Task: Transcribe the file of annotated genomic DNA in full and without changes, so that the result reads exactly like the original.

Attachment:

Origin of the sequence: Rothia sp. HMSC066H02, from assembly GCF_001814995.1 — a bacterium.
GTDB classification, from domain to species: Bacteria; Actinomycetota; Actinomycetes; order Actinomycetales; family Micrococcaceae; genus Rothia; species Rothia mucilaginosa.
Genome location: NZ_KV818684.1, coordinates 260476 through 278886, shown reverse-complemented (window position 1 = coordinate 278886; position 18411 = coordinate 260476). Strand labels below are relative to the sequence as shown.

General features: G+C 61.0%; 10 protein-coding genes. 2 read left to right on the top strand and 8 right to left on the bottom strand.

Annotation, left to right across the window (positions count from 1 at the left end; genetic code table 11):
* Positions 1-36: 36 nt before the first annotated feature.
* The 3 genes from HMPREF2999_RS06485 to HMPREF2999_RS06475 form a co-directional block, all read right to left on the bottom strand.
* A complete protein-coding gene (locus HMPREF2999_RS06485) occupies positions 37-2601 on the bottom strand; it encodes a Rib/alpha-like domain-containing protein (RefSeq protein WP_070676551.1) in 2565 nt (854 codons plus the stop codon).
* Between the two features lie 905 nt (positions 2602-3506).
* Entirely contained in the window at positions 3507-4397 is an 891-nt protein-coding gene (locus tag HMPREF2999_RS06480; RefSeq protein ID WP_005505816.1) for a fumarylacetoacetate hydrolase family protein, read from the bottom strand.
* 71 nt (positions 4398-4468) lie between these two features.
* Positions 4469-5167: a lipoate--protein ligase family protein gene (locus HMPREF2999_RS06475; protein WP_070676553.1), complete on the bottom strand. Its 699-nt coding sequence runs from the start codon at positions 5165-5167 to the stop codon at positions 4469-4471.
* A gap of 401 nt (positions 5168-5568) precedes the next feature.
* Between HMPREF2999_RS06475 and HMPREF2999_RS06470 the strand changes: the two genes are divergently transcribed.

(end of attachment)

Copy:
Origin of the sequence: Rothia sp. HMSC066H02, from assembly GCF_001814995.1 — a bacterium.
GTDB classification, from domain to species: Bacteria; Actinomycetota; Actinomycetes; order Actinomycetales; family Micrococcaceae; genus Rothia; species Rothia mucilaginosa.
Genome location: NZ_KV818684.1, coordinates 260476 through 278886, shown reverse-complemented (window position 1 = coordinate 278886; position 18411 = coordinate 260476). Strand labels below are relative to the sequence as shown.

General features: G+C 61.0%; 10 protein-coding genes. 2 read left to right on the top strand and 8 right to left on the bottom strand.

Annotation, left to right across the window (positions count from 1 at the left end; genetic code table 11):
* Positions 1-36: 36 nt before the first annotated feature.
* The 3 genes from HMPREF2999_RS06485 to HMPREF2999_RS06475 form a co-directional block, all read right to left on the bottom strand.
* A complete protein-coding gene (locus HMPREF2999_RS06485) occupies positions 37-2601 on the bottom strand; it encodes a Rib/alpha-like domain-containing protein (RefSeq protein WP_070676551.1) in 2565 nt (854 codons plus the stop codon).
* Between the two features lie 905 nt (positions 2602-3506).
* Entirely contained in the window at positions 3507-4397 is an 891-nt protein-coding gene (locus tag HMPREF2999_RS06480; RefSeq protein ID WP_005505816.1) for a fumarylacetoacetate hydrolase family protein, read from the bottom strand.
* 71 nt (positions 4398-4468) lie between these two features.
* Positions 4469-5167: a lipoate--protein ligase family protein gene (locus HMPREF2999_RS06475; protein WP_070676553.1), complete on the bottom strand. Its 699-nt coding sequence runs from the start codon at positions 5165-5167 to the stop codon at positions 4469-4471.
* A gap of 401 nt (positions 5168-5568) precedes the next feature.
* Between HMPREF2999_RS06475 and HMPREF2999_RS06470 the strand changes: the two genes are divergently transcribed.